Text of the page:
It is unclear when Crump ceased his construction activities. Irvine-Smith notes that he retired to Dunedin, and he was still alive at age 92 when she published her book in 1948.
The Wright Street Houses
Harry Crump acquired the land in Wright Street on which he constructed the five houses in 1903. At this point the land was comprised of Lots 9 and 10, DP 340. Prior to Crump's acquisition, the land had a number of owners. As noted above, the houses were constructed on part of the original Town Acre 703. The first certificate of title for this, and Town Acres 701 and 702, was issued to Morgan Stanislaus Grace, a surgeon, and Edward Stafford, a solicitor, in 1886. Five days later the land was transferred to Frederick de Jersey Clere, Alexander McTavish, Charles Tatum and Christopher Richmond. It was soon after subdivided, creating 15 lots of various sizes. These lots were progressively and rapidly sold off. One of the partners, Charles Tatum, purchased lots 9 and 10 in 1887. Five months later he sold the two lots to Frederick Wilson, a solicitor of Wellington. Wilson may have built a house on the site at some stage, as Thomas Ward's 1891 survey map of Te Aro depicts a two-storied structure with eight rooms and a verandah in the middle of lots 9 and 10.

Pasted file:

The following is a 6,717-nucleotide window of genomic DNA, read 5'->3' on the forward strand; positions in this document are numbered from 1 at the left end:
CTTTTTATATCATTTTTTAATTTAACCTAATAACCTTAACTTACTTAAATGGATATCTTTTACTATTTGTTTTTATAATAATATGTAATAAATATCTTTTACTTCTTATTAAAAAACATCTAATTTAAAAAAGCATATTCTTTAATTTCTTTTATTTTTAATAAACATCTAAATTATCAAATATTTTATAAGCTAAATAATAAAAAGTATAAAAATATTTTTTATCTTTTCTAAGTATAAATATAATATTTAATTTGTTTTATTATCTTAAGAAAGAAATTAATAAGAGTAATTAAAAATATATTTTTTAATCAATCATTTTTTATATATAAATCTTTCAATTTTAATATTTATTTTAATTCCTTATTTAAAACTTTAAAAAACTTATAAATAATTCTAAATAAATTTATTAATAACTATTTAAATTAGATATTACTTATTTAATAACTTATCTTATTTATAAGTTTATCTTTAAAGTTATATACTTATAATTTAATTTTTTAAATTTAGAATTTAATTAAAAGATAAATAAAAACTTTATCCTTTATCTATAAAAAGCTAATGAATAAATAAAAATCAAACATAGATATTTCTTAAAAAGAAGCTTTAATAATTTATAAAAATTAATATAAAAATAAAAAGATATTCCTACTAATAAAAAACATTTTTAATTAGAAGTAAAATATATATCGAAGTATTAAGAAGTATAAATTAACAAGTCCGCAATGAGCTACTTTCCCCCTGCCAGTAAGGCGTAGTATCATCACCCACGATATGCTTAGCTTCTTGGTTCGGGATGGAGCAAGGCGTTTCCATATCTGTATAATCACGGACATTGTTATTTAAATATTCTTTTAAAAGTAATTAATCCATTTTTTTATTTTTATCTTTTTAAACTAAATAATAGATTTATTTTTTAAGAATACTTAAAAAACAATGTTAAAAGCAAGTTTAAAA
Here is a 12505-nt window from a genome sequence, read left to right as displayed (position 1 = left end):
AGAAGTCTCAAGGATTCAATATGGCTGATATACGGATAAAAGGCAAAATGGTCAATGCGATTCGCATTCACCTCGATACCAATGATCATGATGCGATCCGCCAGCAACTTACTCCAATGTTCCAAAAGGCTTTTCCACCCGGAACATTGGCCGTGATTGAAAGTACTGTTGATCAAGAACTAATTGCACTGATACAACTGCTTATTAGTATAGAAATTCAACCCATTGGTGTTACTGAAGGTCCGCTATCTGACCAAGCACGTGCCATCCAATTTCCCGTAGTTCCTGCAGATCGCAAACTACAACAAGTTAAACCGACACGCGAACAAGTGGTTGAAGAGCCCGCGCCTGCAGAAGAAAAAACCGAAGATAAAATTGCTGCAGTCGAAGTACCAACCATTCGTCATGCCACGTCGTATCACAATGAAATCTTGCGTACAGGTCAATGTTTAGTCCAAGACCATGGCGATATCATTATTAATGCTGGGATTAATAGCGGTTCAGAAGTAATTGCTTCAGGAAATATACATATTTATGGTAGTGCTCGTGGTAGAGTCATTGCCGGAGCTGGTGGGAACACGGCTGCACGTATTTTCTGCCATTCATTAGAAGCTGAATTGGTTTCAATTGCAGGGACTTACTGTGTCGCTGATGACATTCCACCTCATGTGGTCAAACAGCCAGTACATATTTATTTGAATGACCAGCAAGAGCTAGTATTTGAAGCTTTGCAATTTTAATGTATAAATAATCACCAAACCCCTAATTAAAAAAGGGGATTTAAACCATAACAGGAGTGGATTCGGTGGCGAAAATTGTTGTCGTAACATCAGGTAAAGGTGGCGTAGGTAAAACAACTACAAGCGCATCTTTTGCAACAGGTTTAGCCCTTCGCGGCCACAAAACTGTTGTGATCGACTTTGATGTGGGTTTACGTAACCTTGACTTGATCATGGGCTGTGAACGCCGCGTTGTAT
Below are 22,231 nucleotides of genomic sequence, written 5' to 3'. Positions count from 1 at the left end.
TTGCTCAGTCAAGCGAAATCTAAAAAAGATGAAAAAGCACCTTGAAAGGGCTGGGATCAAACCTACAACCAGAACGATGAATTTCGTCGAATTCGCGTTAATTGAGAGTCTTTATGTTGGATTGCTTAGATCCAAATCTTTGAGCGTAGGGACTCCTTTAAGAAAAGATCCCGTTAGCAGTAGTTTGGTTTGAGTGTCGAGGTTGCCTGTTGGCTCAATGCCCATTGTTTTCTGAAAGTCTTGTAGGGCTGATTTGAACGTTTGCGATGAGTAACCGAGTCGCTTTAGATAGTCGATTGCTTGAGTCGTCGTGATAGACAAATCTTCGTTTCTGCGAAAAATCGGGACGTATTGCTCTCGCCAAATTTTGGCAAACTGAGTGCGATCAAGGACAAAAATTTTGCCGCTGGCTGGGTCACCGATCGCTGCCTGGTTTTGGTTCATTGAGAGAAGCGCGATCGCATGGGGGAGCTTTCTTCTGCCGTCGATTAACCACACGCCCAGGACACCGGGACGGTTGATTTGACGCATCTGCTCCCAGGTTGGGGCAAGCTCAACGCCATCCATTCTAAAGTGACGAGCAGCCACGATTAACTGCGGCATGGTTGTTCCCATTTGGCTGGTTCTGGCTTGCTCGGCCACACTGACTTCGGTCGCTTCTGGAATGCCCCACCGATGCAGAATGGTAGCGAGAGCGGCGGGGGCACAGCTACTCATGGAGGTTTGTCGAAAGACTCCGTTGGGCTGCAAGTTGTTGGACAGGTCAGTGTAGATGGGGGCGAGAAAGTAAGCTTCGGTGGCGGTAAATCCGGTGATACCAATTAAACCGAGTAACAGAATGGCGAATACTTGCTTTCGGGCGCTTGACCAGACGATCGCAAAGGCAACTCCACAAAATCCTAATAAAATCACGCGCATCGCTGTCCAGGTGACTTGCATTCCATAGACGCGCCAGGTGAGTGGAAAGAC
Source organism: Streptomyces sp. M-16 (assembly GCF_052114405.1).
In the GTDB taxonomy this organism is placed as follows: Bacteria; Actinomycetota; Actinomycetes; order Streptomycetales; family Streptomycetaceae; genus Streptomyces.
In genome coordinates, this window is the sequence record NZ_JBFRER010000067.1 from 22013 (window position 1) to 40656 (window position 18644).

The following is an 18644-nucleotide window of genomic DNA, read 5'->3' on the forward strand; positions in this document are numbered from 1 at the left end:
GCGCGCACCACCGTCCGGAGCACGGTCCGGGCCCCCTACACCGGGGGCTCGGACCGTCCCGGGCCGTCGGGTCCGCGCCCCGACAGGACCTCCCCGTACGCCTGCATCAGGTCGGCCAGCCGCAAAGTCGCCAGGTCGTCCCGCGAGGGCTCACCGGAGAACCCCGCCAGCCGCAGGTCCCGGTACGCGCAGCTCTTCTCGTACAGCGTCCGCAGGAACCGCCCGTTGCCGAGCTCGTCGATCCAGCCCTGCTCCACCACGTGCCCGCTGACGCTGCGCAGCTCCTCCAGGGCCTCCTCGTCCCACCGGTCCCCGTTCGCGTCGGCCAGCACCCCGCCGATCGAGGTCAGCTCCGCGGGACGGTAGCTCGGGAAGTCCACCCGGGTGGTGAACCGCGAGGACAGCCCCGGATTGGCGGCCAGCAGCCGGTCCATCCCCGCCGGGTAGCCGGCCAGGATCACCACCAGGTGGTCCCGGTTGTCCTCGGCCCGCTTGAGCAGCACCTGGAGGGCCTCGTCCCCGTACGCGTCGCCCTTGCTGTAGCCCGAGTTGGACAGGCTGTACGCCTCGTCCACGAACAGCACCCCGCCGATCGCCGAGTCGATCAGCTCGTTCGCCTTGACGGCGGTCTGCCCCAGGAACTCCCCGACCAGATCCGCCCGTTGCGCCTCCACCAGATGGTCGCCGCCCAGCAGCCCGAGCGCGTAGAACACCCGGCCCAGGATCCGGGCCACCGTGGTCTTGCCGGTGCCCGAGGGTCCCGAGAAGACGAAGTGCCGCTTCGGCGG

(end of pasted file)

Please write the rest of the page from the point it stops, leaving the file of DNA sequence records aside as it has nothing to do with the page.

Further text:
Crump acquired lots 9 and 10 from Wilson in two parts in 1903. The northern section, which is currently numbers 58-60, was transferred in September, while the southern section (numbers 62 and 64) was transferred one month later. Two separate titles were then issued for the northern and southern sections.
Crump lodged a building application with the Wellington City Council to construct five two-storied houses in August 1905, and estimated that the construction would cost £3000. The building plan indicates that the interior of the five houses was the same, with an entrance hallway on the right-hand side, a living room at the front, bedrooms on both floors and washing and kitchen areas at the back of the house. Crump appears to have designed the buildings himself.